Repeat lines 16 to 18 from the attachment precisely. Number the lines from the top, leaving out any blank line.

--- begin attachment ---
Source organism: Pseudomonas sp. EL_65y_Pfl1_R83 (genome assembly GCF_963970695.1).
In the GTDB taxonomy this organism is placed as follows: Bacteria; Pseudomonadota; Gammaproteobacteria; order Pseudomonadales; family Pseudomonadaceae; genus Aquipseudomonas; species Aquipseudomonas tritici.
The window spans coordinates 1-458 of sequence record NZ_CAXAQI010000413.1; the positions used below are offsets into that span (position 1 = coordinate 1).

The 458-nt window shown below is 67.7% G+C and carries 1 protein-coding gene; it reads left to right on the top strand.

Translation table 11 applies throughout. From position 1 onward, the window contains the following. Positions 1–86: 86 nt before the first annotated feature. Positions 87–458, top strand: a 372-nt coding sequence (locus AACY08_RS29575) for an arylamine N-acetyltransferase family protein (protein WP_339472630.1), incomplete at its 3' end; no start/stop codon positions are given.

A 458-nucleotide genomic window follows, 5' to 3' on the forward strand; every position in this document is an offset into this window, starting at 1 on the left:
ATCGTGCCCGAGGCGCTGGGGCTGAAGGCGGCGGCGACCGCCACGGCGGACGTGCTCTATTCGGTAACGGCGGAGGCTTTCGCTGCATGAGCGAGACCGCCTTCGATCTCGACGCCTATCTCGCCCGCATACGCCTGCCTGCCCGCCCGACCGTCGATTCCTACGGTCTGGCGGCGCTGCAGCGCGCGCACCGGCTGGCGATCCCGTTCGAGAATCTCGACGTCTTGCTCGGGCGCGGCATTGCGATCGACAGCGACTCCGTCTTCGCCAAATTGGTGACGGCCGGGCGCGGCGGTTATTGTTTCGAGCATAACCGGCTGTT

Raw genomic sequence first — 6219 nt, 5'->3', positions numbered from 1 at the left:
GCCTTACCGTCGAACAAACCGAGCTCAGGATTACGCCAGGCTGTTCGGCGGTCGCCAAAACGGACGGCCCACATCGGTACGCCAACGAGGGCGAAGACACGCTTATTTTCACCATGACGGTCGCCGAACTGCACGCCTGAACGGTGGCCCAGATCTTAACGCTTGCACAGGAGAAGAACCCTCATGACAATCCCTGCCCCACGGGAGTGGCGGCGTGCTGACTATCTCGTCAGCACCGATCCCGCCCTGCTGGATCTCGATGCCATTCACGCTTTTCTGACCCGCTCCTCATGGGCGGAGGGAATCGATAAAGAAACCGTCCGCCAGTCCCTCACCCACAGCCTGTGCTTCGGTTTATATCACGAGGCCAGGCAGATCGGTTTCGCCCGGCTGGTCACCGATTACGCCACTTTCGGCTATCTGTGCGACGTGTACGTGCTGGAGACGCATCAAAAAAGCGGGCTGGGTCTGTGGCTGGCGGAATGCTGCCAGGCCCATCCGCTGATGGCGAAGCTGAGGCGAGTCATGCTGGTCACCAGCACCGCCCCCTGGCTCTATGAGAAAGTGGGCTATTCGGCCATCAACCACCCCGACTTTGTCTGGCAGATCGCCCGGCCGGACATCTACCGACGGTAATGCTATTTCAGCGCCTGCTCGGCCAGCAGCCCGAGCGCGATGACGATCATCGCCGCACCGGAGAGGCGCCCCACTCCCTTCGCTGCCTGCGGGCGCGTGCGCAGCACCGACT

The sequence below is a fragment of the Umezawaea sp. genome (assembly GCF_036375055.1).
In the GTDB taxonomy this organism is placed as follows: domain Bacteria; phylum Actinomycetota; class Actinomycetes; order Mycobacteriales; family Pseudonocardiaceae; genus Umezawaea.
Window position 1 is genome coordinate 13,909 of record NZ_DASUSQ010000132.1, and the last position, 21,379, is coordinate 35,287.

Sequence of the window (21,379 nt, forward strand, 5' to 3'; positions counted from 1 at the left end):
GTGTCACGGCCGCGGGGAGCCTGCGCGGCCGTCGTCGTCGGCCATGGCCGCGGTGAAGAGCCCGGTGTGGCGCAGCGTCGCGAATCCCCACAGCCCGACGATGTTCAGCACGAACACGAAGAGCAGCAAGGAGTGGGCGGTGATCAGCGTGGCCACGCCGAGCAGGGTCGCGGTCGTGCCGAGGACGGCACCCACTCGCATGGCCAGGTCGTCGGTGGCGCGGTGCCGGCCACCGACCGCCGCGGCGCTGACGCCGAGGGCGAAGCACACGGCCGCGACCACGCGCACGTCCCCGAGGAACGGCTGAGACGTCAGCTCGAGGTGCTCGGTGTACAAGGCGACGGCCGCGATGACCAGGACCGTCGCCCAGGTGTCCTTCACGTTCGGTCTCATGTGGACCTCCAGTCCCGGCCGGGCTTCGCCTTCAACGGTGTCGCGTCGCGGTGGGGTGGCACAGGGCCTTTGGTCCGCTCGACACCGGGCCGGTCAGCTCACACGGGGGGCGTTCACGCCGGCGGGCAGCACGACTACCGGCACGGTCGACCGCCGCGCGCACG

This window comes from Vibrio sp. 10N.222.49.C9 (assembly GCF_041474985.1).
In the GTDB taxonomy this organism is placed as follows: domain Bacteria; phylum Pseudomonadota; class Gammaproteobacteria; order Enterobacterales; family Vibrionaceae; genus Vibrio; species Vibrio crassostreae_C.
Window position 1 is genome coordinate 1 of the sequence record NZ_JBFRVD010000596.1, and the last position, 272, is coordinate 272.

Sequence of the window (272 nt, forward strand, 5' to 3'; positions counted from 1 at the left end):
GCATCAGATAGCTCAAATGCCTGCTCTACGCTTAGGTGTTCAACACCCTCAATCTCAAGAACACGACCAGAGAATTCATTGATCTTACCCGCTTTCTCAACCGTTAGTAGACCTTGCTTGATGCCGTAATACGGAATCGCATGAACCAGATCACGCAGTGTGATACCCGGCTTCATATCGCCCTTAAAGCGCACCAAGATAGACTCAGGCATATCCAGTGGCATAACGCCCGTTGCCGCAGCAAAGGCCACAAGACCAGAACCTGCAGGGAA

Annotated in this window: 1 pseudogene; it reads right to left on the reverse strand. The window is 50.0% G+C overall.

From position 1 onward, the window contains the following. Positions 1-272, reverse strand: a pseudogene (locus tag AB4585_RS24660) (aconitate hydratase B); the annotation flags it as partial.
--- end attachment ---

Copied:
In the GTDB taxonomy this organism is placed as follows: domain Bacteria; phylum Pseudomonadota; class Gammaproteobacteria; order Enterobacterales; family Vibrionaceae; genus Vibrio; species Vibrio crassostreae_C.
Window position 1 is genome coordinate 1 of the sequence record NZ_JBFRVD010000596.1, and the last position, 272, is coordinate 272.

Sequence of the window (272 nt, forward strand, 5' to 3'; positions counted from 1 at the left end):